Lots of good wine tasting opportunities this past weekend. We opted to pop in and see Pithon-Paillé with clients yesterday. Jo and Isabelle Pithon were manning the ship while Wendy and Joseph Paillé were down the road at the Anges Vins tasting.
Jo Pithon pouring samples and chatting to customers
Most producers hold open days at this time of year so it's a good opportunity to call in and taste the wines and maybe purchase a few bottles for the up and coming Christmas festivities.
Jo Pithon was on good form pouring samples and chatting to customers and the wines were tasting excellent, especially the Chenins. I loved the Belargus Coteaux du Layon - floral and honeyed with hints of citrus marmalade and with a fabulous stream of mouth watering acidity that hides the 200g of residual sugar. It has real class and is a tip top example of getting the sugar/acid balance just right.
The Quart de Chaume is excellent too but softer on the palate, a little more gentle with lower perceived acidity so although it also has 200g of residual, it seems sweeter. One of our clients asked Jo why it was not priced at a higher point than the Belargus bearing in mind its recent promotion to Grand Cru status. 'Because it's not better than the Belargus - they are of the same quality' he replied. What a great answer and an honest one - let the wines speak for themselves.
I also liked their Crémant de Loire which was on show for the first time. The 2009 base wine underwent a slow fermentation and was aged for a year before being mixed with unfermented grape juice from 2010 promoting the second fermentation. Jo explained that he was keen to make a sparkler but one that had the Pithon-Paillé identity and this certainly has it. Aromas of stewed apple and great minerality give it real complexity on the nose. If you like the slightly evolved style of Chenin then this is one for you.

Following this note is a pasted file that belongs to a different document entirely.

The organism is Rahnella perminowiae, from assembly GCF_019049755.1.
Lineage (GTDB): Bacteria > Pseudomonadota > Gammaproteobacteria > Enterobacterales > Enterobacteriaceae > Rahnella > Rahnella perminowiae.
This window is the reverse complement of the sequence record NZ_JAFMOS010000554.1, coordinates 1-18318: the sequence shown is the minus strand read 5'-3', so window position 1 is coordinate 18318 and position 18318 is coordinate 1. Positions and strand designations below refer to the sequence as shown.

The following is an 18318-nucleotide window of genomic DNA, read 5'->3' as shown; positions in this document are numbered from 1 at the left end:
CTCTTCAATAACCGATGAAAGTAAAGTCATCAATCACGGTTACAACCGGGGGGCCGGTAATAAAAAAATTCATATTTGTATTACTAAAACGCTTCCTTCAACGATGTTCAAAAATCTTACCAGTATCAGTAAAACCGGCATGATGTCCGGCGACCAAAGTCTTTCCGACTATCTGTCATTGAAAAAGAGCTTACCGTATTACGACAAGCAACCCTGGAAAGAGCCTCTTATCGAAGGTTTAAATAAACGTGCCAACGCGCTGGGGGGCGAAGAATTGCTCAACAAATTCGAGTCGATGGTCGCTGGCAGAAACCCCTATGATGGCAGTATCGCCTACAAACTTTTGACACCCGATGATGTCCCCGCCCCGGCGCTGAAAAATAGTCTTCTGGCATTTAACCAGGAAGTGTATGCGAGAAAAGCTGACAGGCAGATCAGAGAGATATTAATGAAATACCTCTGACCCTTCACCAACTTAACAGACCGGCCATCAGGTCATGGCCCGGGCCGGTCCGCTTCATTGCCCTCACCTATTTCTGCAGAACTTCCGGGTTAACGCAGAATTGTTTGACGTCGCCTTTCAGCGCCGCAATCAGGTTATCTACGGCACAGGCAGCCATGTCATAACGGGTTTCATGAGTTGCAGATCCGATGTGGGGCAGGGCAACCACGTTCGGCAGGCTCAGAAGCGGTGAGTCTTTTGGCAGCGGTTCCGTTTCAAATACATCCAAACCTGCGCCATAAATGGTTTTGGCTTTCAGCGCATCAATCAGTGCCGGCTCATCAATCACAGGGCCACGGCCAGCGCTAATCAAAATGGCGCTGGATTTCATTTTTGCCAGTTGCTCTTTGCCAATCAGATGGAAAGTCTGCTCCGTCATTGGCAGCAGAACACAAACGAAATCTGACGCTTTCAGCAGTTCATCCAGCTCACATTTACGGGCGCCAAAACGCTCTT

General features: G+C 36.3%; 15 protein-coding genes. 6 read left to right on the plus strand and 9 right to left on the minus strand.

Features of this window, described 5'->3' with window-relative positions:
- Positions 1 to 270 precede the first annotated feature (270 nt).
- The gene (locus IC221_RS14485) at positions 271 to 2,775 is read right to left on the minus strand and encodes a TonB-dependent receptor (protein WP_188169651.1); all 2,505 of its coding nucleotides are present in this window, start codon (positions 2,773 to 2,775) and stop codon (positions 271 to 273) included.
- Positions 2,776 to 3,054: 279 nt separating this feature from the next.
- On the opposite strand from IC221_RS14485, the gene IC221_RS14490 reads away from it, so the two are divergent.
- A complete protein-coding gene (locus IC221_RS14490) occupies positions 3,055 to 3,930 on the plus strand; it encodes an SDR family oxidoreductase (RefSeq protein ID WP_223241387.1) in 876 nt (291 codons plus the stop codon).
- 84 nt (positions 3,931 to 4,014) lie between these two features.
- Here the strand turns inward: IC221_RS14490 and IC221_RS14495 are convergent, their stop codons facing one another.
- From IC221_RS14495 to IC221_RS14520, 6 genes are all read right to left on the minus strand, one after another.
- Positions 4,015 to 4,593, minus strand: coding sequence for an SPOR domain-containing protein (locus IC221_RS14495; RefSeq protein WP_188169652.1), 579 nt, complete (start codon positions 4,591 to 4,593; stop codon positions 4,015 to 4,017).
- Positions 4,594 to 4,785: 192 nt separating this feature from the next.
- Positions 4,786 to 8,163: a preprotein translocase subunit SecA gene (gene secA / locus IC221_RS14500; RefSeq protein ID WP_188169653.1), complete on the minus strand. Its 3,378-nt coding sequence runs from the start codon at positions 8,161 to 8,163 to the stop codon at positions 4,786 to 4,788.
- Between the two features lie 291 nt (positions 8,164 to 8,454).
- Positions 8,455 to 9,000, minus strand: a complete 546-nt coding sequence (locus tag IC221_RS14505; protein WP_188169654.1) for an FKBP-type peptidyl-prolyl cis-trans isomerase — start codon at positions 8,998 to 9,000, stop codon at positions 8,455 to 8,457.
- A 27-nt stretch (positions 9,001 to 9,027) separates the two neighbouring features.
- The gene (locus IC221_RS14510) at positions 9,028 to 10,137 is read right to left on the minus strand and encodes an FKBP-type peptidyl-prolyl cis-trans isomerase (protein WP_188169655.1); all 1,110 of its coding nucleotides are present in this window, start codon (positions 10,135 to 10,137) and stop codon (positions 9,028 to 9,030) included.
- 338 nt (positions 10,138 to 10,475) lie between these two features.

Finally, anyone who has the guts to market a wine like this Grololo deserves to have success. A jeu de mots (play on words) - it refers to the grape variety from which it's made. Groslot (or Grolleau) is a work horse variety that is widely planted in Anjou, mostly for the production of rosé wines. A wine for friends and family this is not to be taken too seriously as indeed it is not. Full of juicy fruit, slightly peppery on the nose and with light tannins it's what we call a 'vin de soif' and was formerly their wine served at family meals during harvest time.
The term Grololo is a used to describe 'big breasts' hence the label. Jo Pithon laughs out loud as he explains its meaning to us and while there may be the odd one amongst you who may feel this is a little inappropriate I'm afraid everyone around him laughed along too.